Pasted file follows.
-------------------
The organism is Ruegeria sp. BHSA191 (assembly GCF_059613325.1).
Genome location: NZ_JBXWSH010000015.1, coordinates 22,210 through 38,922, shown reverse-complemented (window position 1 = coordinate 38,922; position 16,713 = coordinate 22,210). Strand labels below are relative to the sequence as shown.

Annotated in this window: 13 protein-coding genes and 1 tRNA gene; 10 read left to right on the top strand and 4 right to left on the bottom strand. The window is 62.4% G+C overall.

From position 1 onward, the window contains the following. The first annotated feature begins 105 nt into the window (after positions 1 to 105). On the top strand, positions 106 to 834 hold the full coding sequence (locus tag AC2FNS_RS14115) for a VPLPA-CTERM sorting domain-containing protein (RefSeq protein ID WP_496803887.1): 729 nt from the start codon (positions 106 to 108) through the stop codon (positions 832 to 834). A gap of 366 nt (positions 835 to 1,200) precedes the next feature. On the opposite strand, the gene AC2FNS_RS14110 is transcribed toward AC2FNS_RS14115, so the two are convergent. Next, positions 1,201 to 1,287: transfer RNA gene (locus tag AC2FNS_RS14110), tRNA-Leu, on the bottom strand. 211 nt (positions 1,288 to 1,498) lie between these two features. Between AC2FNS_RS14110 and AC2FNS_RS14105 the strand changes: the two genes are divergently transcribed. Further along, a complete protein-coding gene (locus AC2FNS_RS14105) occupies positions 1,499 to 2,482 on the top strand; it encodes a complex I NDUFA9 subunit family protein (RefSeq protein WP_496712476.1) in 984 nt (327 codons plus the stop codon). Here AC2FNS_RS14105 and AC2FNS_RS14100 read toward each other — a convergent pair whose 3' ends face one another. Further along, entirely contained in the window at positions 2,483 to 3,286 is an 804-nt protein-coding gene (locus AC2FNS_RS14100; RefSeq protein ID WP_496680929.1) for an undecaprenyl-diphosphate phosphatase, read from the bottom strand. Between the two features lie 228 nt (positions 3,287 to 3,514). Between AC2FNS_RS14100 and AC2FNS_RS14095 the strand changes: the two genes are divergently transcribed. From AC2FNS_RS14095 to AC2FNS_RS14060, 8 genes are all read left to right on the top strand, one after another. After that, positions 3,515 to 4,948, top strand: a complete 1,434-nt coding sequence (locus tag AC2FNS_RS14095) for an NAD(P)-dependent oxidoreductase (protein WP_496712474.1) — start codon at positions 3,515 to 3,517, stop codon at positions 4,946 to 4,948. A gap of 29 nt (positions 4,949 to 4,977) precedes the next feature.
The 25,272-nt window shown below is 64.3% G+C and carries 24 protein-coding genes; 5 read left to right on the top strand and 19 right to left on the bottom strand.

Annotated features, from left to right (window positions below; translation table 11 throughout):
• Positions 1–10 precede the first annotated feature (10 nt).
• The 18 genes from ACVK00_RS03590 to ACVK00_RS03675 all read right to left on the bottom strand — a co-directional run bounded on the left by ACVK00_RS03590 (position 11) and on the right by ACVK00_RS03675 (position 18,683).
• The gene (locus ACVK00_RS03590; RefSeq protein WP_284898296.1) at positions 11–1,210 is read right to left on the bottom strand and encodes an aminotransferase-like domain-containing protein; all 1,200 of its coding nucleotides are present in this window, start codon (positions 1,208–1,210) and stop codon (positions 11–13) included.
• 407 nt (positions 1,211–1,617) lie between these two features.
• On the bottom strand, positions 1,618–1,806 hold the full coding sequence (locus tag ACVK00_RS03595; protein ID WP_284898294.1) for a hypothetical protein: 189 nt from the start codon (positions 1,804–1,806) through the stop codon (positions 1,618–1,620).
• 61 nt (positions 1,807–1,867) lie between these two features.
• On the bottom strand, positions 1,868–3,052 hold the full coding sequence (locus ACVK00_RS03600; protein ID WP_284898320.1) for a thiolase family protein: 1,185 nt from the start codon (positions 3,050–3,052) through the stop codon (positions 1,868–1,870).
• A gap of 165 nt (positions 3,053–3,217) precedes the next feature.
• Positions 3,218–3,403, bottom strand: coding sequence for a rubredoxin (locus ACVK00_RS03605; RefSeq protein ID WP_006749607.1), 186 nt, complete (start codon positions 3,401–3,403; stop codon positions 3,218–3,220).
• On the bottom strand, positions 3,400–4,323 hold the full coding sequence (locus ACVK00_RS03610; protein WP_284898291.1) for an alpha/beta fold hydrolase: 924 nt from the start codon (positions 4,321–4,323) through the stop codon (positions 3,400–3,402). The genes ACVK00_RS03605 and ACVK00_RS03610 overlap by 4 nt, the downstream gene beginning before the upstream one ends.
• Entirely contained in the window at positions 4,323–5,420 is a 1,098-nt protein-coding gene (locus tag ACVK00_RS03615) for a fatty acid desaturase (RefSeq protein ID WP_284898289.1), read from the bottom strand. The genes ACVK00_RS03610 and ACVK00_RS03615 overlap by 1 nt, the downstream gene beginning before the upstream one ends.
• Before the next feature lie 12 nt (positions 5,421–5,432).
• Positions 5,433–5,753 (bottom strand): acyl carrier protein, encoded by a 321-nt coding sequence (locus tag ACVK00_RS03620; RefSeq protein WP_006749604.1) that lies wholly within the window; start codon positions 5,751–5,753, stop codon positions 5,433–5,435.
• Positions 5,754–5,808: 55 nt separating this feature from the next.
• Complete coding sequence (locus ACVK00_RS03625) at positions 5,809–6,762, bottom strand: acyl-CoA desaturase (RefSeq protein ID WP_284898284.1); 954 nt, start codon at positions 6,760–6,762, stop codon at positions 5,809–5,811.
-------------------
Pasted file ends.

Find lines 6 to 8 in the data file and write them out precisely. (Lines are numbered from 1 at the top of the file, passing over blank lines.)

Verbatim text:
Annotated features, from left to right (window positions below; translation table 11 throughout):
• Positions 1–10 precede the first annotated feature (10 nt).
• The 18 genes from ACVK00_RS03590 to ACVK00_RS03675 all read right to left on the bottom strand — a co-directional run bounded on the left by ACVK00_RS03590 (position 11) and on the right by ACVK00_RS03675 (position 18,683).